trading post located here lu the olden times, ls
In the northeastern corner of Abbeville Count y.
eleven miles north ot Abbeville Courthouse,
and four miles west ot the nearest railroad
station ( onnald'H, on the Greenville and Co?
lumbia Railroad.) Ita geographical cognomen
has apparently no geographical significance
wbalever, for lt ls due west fi om nowhere un?
less It be from some imaginary point which
must be supposed for the pur. oses of the
hypothesis io be located due east from here tn
the forests of Abbeville or Laurens. Tbe
little village, however, whatever may be its
titular misfortunes,, has a degree of beamy
and a distinctive character of ila own confer?
red upon it by the colleges of which
lt is the product. It ls not all an
agricultural village, although it is In
ihe heart of a purely agricultural
country. It has grown up around the edu?
cational Institution which was originally
located here on account of the salubrity of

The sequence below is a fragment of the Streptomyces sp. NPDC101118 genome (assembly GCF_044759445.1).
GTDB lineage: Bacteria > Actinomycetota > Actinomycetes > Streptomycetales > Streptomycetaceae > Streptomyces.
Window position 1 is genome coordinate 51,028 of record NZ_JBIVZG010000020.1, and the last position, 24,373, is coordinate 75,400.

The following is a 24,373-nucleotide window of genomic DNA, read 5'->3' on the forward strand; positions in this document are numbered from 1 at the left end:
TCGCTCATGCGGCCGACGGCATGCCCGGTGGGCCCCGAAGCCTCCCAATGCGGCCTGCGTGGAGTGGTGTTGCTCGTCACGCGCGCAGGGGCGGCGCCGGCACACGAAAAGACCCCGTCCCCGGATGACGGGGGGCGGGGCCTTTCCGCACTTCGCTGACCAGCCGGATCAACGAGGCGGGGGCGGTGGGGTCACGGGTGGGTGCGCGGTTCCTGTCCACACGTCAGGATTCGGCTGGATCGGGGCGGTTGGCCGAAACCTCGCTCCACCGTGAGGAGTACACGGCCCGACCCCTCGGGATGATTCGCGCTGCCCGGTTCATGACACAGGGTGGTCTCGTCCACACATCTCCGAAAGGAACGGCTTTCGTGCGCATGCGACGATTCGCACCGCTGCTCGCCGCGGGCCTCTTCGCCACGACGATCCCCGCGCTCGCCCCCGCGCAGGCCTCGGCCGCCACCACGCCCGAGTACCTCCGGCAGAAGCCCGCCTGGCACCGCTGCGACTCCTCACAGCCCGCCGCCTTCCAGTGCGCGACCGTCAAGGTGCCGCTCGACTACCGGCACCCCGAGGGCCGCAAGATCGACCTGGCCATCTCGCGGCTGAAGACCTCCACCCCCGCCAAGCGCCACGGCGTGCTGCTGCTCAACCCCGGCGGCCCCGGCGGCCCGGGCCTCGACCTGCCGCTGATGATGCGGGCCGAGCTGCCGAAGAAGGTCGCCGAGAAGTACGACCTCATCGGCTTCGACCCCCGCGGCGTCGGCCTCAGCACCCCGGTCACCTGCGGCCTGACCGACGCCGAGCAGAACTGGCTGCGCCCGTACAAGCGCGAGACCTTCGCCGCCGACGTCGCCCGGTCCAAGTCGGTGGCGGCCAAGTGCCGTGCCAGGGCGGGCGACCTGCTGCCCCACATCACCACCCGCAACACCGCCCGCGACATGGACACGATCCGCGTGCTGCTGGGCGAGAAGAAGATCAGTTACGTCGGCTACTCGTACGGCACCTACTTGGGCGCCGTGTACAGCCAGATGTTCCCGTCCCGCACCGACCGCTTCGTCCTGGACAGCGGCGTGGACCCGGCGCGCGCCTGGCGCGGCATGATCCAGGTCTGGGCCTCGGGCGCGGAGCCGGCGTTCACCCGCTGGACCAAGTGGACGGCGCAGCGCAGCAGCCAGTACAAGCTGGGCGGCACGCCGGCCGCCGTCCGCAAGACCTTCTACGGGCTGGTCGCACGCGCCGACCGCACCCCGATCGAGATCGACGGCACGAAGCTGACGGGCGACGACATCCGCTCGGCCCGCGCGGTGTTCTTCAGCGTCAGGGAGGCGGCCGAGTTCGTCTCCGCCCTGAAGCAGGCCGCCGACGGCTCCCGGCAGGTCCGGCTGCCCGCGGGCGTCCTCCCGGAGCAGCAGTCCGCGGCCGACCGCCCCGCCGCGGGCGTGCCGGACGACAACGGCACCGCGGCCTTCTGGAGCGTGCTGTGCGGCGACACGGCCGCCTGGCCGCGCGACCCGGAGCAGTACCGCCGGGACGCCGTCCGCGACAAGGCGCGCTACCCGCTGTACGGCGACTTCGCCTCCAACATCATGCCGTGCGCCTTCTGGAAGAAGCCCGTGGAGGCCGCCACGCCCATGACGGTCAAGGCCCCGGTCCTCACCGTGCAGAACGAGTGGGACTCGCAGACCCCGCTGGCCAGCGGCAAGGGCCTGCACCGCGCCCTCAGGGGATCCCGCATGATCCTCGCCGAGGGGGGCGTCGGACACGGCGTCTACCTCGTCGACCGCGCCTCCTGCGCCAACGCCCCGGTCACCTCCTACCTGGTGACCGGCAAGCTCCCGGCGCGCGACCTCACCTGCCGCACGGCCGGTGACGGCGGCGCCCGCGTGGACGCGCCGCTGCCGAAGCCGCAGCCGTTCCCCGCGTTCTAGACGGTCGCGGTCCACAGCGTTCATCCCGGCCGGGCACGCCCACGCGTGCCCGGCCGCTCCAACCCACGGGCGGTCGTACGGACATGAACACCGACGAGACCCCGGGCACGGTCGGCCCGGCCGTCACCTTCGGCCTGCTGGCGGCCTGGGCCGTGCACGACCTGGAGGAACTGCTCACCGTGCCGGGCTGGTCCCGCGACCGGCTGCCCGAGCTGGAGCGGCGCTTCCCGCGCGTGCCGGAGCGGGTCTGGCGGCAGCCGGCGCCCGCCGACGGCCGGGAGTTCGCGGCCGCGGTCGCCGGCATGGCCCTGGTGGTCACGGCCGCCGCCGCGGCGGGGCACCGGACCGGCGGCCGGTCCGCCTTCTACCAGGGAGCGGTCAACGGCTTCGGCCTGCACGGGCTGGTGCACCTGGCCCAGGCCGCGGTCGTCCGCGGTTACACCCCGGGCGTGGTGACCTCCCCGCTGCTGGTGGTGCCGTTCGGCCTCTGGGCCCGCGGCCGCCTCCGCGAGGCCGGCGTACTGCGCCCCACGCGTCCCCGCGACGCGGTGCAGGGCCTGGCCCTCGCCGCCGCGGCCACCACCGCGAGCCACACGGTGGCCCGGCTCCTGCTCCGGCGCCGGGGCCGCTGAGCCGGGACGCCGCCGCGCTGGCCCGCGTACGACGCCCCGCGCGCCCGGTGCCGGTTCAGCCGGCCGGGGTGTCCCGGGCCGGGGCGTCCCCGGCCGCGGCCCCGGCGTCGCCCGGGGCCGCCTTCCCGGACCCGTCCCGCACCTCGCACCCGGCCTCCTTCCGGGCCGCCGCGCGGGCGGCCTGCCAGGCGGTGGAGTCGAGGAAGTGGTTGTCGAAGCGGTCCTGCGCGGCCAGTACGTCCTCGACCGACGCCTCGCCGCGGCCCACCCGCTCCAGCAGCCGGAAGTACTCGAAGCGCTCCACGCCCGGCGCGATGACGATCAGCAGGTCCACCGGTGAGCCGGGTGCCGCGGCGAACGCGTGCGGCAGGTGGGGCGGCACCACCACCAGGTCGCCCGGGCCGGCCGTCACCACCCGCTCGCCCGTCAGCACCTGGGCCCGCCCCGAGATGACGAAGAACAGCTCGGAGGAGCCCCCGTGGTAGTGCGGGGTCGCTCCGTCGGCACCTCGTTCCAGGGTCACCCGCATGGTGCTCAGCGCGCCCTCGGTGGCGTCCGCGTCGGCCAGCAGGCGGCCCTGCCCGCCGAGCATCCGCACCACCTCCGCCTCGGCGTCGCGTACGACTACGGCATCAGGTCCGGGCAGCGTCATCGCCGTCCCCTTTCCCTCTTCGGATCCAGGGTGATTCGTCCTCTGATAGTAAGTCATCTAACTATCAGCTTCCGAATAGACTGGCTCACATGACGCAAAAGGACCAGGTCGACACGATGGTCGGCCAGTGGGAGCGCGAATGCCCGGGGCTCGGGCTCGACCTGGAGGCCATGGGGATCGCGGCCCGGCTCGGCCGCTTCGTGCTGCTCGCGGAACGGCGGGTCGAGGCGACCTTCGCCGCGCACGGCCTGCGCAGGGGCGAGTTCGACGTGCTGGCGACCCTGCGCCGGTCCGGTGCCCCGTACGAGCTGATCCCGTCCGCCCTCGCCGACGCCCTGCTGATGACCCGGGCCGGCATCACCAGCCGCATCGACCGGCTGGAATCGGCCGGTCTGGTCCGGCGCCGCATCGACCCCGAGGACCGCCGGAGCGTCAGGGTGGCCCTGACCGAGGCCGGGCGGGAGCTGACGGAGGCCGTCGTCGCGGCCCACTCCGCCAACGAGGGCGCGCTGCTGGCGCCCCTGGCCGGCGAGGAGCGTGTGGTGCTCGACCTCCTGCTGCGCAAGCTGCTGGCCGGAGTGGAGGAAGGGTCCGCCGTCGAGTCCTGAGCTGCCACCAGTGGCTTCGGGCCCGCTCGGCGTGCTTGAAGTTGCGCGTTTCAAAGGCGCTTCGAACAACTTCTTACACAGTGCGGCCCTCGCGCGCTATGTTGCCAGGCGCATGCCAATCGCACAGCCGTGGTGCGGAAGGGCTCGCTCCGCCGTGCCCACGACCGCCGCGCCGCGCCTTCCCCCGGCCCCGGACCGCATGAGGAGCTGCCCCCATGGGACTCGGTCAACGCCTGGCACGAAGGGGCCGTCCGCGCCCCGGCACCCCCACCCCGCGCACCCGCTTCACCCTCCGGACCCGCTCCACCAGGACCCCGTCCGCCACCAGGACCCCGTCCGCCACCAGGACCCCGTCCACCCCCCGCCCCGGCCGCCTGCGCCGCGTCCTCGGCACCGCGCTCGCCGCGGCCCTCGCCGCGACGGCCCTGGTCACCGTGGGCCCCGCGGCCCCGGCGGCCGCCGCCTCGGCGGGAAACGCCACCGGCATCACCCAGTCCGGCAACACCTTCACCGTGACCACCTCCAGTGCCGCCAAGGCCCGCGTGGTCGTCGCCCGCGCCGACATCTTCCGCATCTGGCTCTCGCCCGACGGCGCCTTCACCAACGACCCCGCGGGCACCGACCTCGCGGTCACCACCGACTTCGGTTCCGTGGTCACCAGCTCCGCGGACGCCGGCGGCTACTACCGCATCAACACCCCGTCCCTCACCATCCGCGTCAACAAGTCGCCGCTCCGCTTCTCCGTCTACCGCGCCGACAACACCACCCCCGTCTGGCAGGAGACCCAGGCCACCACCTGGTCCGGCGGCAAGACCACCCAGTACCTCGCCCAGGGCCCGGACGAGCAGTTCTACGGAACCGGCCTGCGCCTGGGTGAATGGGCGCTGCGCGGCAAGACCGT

this climate and the beauty of the site, and the
character of its Inhabitants is modified ihere?
by. There are perhaps a larger number of
residences of professional gentlemen In Due
West than in any oiher village uf Its size in the
State, and most of the other houses in the vii
luge are In some way or other connected with
the colleges. Tbe raison d'etre of the neat lit?
tle Ph can ix Hotel ls the u eues.-1 ty Ot accommo?
dating ibe crowds of commencement visitors,
and i he rem alni UL' residences in the place are
all more or less filled with students aa private 1
boarders. Tue village, In fact, ls an append- '
age of the colleges. If th? latter were
to die, the village would collapse ; lt
they meet wtth good fortune, the vil?
lage flourishes; and lt the colleges were '
BO far io forget their traditional dignity as to '
take snuff, tue villagers would feel constrained
to sneeze. The result of this, however, is tnai '
the village IB a handsome, flourishing, itiriv- !
lng place, wlih excellent society, aud more ;
tban the average ot elegance and refinement,
and with much architectural beauty. It is
nula principally on either side ot tne malo ;
f-tteet. running nearly north and south. Tbe
village extends along this street about one 1
mlle, and includes a number of pretty cottage
residences, most uf them bright In the glory
ot fresh white paint, a neat aud commodious